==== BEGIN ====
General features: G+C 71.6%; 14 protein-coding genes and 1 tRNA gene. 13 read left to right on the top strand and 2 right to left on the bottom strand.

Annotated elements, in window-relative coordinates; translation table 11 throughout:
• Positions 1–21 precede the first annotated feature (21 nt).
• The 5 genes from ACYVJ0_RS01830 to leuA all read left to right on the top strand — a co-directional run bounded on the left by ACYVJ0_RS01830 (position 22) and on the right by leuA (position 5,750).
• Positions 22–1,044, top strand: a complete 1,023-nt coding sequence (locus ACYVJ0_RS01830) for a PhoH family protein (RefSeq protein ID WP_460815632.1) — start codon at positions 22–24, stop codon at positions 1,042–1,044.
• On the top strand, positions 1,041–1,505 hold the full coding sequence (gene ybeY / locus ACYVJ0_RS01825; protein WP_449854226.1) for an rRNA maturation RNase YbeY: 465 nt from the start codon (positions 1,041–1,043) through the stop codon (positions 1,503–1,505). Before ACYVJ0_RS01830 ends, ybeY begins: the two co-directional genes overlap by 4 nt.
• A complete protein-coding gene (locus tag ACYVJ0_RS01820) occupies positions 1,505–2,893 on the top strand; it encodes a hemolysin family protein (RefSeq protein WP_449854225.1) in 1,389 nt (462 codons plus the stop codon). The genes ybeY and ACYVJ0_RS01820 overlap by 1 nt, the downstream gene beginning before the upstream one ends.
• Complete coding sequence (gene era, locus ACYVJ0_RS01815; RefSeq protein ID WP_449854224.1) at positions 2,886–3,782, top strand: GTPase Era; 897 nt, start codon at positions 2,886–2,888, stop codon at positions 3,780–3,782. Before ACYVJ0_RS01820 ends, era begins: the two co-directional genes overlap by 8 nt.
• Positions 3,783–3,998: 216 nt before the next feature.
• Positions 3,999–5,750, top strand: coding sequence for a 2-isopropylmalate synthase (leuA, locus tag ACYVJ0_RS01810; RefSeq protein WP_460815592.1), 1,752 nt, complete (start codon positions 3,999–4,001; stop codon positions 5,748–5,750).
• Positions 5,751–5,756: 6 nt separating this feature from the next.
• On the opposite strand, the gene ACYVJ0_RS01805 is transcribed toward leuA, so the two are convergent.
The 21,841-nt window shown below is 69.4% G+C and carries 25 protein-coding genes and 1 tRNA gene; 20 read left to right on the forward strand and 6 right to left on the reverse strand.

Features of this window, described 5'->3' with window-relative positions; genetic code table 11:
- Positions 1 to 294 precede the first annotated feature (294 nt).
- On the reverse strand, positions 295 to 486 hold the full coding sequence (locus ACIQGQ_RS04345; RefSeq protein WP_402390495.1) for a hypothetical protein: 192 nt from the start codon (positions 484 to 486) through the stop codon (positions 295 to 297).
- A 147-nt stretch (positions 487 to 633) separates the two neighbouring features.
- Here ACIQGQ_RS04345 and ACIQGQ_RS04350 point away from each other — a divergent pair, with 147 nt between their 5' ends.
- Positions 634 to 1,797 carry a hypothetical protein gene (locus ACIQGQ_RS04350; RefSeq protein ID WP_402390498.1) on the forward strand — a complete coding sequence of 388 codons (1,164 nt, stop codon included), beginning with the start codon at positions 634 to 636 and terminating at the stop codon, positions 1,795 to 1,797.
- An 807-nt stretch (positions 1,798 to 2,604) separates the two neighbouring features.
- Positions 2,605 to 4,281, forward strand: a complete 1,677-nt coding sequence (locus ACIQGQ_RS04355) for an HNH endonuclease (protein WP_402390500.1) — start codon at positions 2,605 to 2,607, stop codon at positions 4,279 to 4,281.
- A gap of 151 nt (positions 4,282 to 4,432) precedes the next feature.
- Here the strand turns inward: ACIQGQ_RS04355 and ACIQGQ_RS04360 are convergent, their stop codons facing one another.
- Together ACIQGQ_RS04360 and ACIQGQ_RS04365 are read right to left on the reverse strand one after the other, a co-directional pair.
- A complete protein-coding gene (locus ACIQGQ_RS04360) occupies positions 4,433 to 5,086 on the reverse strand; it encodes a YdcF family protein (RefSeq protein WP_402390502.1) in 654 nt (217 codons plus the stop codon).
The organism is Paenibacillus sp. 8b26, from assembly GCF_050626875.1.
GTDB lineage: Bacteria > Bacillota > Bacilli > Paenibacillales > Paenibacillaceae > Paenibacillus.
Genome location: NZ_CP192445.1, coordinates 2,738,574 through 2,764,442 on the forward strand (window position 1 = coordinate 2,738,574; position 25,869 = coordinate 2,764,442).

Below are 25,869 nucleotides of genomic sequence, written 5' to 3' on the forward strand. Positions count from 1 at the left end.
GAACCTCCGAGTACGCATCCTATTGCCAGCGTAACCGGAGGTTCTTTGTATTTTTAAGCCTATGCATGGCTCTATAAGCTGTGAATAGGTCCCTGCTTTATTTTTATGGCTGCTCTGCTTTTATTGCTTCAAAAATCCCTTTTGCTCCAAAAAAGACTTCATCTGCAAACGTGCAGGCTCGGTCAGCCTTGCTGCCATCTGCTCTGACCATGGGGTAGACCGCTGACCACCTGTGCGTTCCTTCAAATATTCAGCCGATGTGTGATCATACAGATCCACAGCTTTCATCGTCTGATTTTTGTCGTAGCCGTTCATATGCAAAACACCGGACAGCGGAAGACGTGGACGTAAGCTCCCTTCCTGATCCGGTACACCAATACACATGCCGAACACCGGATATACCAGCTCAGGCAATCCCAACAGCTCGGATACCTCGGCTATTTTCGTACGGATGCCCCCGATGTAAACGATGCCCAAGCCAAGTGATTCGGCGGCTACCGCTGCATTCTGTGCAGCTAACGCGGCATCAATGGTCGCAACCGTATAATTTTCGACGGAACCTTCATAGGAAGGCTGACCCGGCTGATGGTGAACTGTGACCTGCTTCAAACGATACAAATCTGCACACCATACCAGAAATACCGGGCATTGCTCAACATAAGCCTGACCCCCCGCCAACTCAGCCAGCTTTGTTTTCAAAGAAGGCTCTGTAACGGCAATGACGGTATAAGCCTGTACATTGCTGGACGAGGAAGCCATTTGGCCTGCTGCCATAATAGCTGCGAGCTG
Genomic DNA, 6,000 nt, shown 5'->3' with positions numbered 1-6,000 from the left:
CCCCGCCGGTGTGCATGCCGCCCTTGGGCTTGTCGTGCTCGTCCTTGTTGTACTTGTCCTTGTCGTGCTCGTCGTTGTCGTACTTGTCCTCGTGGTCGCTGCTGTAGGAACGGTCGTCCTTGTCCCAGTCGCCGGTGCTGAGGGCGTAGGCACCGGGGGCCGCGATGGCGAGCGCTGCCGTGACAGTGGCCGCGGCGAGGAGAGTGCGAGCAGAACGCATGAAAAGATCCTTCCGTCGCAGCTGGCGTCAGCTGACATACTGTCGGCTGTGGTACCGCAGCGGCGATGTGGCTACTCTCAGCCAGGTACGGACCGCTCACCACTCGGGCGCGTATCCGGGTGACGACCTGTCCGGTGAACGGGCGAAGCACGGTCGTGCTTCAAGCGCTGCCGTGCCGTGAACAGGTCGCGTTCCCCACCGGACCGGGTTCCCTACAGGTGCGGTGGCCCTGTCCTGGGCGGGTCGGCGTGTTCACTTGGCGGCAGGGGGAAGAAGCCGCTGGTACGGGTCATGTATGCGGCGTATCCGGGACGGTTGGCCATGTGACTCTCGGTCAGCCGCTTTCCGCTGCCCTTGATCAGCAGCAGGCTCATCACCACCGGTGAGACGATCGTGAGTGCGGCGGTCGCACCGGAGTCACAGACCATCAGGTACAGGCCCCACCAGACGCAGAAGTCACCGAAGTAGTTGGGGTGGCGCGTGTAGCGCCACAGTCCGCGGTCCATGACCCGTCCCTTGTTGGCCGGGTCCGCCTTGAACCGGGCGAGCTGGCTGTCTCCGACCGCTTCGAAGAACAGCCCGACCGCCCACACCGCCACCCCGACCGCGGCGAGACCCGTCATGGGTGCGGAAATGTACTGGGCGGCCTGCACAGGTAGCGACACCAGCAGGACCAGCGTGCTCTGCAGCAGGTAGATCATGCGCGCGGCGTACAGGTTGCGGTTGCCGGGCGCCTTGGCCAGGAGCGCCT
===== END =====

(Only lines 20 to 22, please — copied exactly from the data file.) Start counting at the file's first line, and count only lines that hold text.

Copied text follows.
- An 807-nt stretch (positions 1,798 to 2,604) separates the two neighbouring features.
- Positions 2,605 to 4,281, forward strand: a complete 1,677-nt coding sequence (locus ACIQGQ_RS04355) for an HNH endonuclease (protein WP_402390500.1) — start codon at positions 2,605 to 2,607, stop codon at positions 4,279 to 4,281.
- A gap of 151 nt (positions 4,282 to 4,432) precedes the next feature.